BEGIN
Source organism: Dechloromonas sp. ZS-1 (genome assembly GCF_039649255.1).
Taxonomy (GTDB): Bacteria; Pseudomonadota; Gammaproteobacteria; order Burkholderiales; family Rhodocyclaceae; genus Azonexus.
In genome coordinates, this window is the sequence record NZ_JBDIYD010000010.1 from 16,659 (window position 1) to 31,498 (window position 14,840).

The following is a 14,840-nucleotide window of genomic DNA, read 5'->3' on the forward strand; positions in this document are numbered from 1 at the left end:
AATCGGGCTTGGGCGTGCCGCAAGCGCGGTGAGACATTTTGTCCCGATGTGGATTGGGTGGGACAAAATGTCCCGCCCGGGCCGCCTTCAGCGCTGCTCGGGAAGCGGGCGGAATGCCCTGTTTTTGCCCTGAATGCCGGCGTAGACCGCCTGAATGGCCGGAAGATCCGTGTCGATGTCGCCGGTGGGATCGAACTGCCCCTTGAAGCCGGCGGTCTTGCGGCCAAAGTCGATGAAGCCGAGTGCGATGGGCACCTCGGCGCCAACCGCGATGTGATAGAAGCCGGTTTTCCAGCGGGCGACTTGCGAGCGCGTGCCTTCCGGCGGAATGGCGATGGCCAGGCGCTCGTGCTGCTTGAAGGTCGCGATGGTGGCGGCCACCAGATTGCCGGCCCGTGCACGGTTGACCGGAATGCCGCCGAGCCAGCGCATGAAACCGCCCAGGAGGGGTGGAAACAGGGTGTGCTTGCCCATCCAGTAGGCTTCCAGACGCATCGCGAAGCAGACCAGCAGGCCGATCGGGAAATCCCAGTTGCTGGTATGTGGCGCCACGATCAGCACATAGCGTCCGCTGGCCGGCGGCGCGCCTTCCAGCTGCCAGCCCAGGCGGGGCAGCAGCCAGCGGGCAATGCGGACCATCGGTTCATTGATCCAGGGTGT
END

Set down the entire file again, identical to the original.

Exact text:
Source organism: Dechloromonas sp. ZS-1 (genome assembly GCF_039649255.1).
Taxonomy (GTDB): Bacteria; Pseudomonadota; Gammaproteobacteria; order Burkholderiales; family Rhodocyclaceae; genus Azonexus.
In genome coordinates, this window is the sequence record NZ_JBDIYD010000010.1 from 16,659 (window position 1) to 31,498 (window position 14,840).

The following is a 14,840-nucleotide window of genomic DNA, read 5'->3' on the forward strand; positions in this document are numbered from 1 at the left end:
AATCGGGCTTGGGCGTGCCGCAAGCGCGGTGAGACATTTTGTCCCGATGTGGATTGGGTGGGACAAAATGTCCCGCCCGGGCCGCCTTCAGCGCTGCTCGGGAAGCGGGCGGAATGCCCTGTTTTTGCCCTGAATGCCGGCGTAGACCGCCTGAATGGCCGGAAGATCCGTGTCGATGTCGCCGGTGGGATCGAACTGCCCCTTGAAGCCGGCGGTCTTGCGGCCAAAGTCGATGAAGCCGAGTGCGATGGGCACCTCGGCGCCAACCGCGATGTGATAGAAGCCGGTTTTCCAGCGGGCGACTTGCGAGCGCGTGCCTTCCGGCGGAATGGCGATGGCCAGGCGCTCGTGCTGCTTGAAGGTCGCGATGGTGGCGGCCACCAGATTGCCGGCCCGTGCACGGTTGACCGGAATGCCGCCGAGCCAGCGCATGAAACCGCCCAGGAGGGGTGGAAACAGGGTGTGCTTGCCCATCCAGTAGGCTTCCAGACGCATCGCGAAGCAGACCAGCAGGCCGATCGGGAAATCCCAGTTGCTGGTATGTGGCGCCACGATCAGCACATAGCGTCCGCTGGCCGGCGGCGCGCCTTCCAGCTGCCAGCCCAGGCGGGGCAGCAGCCAGCGGGCAATGCGGACCATCGGTTCATTGATCCAGGGTGT